“He’s a great example for young kids and perseverance," said Quinn, whose team won the state title Walker’s senior season after losing in the finals the year before. “You take the situation presented to you and make the best of it."
As frustrated as Walker was being the odd-quarterback out in camp, he never showed it or complained. He just worked harder, and teammates saw that. That’s one reason he gets as much support from defensive players as he does on offense.
“We have an old saying, good things happen to people that wait, as long as they work their butt off while they wait," Quinn said. “Nobody works harder than PJ."
It was the highest Total QBR for the Panthers since Darnold had an 83.5 in last season's second game, a 26-7 win against the New Orleans Saints. It was the second-highest mark for Walker, who had a 77.8 rating in a 2020 20-0 win against the Detroit Lions.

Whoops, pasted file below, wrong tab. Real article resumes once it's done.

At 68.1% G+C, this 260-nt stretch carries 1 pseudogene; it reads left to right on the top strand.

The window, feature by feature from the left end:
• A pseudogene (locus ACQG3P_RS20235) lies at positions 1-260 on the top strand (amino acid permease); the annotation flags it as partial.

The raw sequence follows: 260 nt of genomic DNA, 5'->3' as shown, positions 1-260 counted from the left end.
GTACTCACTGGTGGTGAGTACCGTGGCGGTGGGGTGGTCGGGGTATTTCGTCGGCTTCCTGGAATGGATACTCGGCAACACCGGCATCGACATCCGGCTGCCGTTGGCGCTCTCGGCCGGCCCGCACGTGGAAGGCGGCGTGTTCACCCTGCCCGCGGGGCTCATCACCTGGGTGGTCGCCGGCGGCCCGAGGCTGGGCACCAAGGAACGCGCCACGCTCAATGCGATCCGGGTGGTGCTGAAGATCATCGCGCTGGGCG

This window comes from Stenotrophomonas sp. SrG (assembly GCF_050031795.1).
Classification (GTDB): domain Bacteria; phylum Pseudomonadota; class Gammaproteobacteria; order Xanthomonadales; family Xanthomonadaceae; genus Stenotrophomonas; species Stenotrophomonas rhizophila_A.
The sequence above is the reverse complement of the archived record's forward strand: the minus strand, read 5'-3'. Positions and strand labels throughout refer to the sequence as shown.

Unlike the Lions game, when Walker had two red zone turnovers, he made no mistakes against Tampa Bay. That was the biggest knock on him the past two seasons when he had eight interceptions to two touchdowns.
That’s where Walker has grown the most, helping him earn trust from coaches and teammates on the field the way he always has off the field.
“I can make every throw, but every [throw] doesn’t need to get made," Walker explained. “Live to fight another down, that is how I approach the game now."
That’s helping Walker live to play another game, and as long as he’s successful, he could remain the starter. Carolina also has incentive to not play Mayfield. If he plays 70% of the snaps this season, the conditional draft pick the Panthers agreed to send the Cleveland Browns in the July trade to acquire Mayfield would go from a fifth- to a fourth-rounder.
None of this means Walker is the long-term future for an organization thirsting for a franchise quarterback. It just means he’s a feel-good story on a team that’s had little to feel good about. And he’s brought hope the Panthers can do what Walker saw the Indianapolis Colts do when he was an undrafted player in 2018 while backing up Andrew Luck and Jacoby Brissett.
That team started 1-5, then won nine of its last 10 games to make the playoffs. While Walker sees similar characteristics in Carolina, he’s not looking that far ahead for his team or his career.
“You can’t," Walker said. “I can’t see the future. I can see tomorrow and today, and today is all that matters to me."